When Ava receives an anonymous invitation alluding to know her darkest secret and inviting her to a derelict carnival, she reluctantly heads out to discover who sent the invite and what they want. After all, Ava will do anything to protect her secret. On arrival, she is surprised to find nine other teens, all familiar faces, have received a similar invite. As the night presses in, it becomes clear that something else is at play here. The teens are in terrible danger, particularly from each other. Can Ava protect her secret or will it be the death of her…?

Good Girls Die First is a gripping, heart pounding read which I really enjoyed. I will say at this point that I am not the target audience for this book, being a YA novel, but it can be enjoyed by adults and older teens alike. I certainly appreciated the author’s writing and the way the suspense built as the situation the teens find themselves in spirals out of control. I found the first half of the book to be a slow burn of a read, where we get to meet and know the characters in more depth (there are 10 of them so it’s worth noting their names and back stories as they’re introduced – or perhaps that only applies to my fellow older readers 😂). Once the action kicks in, it doesn’t really slow down until the final word on the final page.

I absolutely loved the concept of Good Girls Die First. Books where characters are picked off one by one according to a dark, dastardly secret no one else knows, gets my vote. I enjoyed trying to work out what the secret would be and how the characters would meet their end (that sounds a bit weird but I hope you know what I mean!). Very few of the characters are likable (exactly as it should be, I feel) but you get a good feel for what makes them tick in most cases. The setting was perfectly creepy and I could picture the decaying carnival perfectly.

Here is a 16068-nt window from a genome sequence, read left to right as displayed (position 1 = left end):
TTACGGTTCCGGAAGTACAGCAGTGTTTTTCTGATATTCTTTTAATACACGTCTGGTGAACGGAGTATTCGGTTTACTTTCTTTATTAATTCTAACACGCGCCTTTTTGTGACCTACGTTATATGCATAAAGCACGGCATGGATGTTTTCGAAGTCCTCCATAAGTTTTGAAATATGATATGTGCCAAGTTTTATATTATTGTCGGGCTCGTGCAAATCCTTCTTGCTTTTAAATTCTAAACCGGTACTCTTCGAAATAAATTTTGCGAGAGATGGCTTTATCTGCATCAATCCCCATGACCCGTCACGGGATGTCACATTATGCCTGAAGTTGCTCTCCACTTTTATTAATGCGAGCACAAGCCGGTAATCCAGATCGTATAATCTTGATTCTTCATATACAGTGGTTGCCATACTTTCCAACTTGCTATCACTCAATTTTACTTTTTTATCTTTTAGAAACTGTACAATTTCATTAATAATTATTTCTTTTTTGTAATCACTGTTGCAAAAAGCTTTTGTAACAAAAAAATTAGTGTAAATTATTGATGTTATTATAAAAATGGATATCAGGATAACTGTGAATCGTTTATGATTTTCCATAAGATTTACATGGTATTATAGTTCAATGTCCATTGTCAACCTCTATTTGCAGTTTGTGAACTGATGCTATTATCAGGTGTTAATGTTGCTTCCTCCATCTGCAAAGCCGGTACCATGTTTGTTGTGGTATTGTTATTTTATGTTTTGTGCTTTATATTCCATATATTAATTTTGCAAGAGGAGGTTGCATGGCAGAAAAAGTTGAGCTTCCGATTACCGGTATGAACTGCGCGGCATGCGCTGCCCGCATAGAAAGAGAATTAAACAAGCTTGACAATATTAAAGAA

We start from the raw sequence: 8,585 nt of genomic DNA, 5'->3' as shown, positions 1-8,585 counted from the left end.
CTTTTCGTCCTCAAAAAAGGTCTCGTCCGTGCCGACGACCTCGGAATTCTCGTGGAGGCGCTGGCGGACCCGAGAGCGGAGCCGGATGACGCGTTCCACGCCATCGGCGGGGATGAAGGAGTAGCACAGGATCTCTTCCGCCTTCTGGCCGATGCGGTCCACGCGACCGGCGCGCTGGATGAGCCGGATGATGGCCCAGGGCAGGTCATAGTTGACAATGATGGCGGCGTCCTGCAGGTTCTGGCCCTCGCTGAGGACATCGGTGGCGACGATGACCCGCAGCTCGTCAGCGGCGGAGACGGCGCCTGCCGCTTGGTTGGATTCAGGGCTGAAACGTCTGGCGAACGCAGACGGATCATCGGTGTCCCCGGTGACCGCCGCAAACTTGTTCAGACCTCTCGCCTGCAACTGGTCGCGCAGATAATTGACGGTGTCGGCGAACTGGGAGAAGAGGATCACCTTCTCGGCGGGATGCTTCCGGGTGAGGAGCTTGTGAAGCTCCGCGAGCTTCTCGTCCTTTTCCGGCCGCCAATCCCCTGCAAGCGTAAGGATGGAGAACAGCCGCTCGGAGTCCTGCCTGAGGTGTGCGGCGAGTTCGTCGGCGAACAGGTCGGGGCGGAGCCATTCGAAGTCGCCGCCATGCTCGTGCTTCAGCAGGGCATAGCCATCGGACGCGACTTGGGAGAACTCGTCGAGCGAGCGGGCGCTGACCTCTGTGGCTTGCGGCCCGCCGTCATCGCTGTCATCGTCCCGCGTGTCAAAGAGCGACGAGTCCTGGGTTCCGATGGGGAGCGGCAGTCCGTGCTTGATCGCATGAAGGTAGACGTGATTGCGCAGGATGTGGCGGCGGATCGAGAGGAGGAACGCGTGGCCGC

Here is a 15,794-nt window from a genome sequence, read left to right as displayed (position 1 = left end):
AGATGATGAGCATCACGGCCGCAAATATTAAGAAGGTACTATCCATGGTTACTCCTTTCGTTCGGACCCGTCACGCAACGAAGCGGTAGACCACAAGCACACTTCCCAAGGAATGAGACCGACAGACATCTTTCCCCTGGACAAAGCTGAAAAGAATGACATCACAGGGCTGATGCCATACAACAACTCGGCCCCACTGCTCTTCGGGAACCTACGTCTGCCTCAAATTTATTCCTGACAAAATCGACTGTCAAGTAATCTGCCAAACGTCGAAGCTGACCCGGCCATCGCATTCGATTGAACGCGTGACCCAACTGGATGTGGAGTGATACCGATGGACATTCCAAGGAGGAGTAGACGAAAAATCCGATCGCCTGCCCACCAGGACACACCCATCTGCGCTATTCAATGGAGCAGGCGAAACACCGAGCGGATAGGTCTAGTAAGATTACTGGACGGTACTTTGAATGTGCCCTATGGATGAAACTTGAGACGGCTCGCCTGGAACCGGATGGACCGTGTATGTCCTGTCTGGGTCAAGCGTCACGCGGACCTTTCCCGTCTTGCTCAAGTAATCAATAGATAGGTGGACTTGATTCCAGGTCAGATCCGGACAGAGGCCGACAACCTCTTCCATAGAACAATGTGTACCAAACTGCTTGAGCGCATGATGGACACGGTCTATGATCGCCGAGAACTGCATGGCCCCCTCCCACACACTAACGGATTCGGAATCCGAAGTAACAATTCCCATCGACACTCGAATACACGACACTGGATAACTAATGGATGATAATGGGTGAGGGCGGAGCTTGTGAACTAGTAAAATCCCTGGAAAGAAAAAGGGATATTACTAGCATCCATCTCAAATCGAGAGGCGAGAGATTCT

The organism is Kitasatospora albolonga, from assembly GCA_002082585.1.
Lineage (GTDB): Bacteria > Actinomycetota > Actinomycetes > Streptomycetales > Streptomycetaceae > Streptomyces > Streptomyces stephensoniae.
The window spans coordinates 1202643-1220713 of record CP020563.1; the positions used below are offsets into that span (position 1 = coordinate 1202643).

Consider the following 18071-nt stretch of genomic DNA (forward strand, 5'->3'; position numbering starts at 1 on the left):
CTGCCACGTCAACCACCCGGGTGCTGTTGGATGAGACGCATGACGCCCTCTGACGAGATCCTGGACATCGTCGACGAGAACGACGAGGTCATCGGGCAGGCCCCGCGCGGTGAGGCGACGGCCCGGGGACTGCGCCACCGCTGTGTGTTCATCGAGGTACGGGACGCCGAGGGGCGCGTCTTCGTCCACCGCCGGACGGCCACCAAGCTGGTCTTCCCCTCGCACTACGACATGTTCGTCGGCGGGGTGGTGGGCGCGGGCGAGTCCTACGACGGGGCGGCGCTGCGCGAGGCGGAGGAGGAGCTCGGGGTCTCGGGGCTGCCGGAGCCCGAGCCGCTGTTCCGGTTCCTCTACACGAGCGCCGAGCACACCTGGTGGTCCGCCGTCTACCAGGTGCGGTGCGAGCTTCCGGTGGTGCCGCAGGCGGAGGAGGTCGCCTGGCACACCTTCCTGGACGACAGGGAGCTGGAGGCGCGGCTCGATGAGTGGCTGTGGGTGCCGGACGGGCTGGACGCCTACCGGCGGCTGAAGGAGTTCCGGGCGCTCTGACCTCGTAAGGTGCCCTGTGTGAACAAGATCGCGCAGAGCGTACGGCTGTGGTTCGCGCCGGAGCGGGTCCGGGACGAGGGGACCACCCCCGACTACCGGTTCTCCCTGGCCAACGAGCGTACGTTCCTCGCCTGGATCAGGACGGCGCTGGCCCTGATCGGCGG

Would I recommend this book? I would, yes. Good Girls Die First was a fun read, something a little different to everything else I’ve read recently, and I enjoyed it. I am keen to read more by this author. So much so, I have added their second book to my wish list and shall look forward to reading that in the future. An enjoyable supernatural thriller packed full of devastating secrets, a delicious sense of impending doom and bucket loads of tension. Recommended.

Good Girls Die First by Kathryn Foxfield was published in the UK by Scholastic on 2nd July 2020 and is available in paperback and digital formats (please note, the following links are affiliate links which means I receive a small percentage of the purchase price at no extra cost to you): | amazon.co.ukWaterstonesFoylesBook Depositorybookshop.orgGoodreadsdamppebbles bookshop.org shop |

Kathryn FoxfieldKathryn Foxfield writes dark books about strange things. She blames her love of the creepy and weird on a childhood diet of Point Horror, Agatha Christie and Dr Who. She writes about characters who aren’t afraid to fight back, but wouldn’t last 5 minutes in one of her own stories. Her first book GOOD GIRLS DIE FIRST was published by Scholastic UK in 2020.

Kathryn is a reformed microbiologist, one-time popular science author, cat-servant and parent of two. She lives in rural Oxfordshire but her heart belongs to London. You can follow her on Twitter @iloveweirdbooks or visit her website kfoxfield.com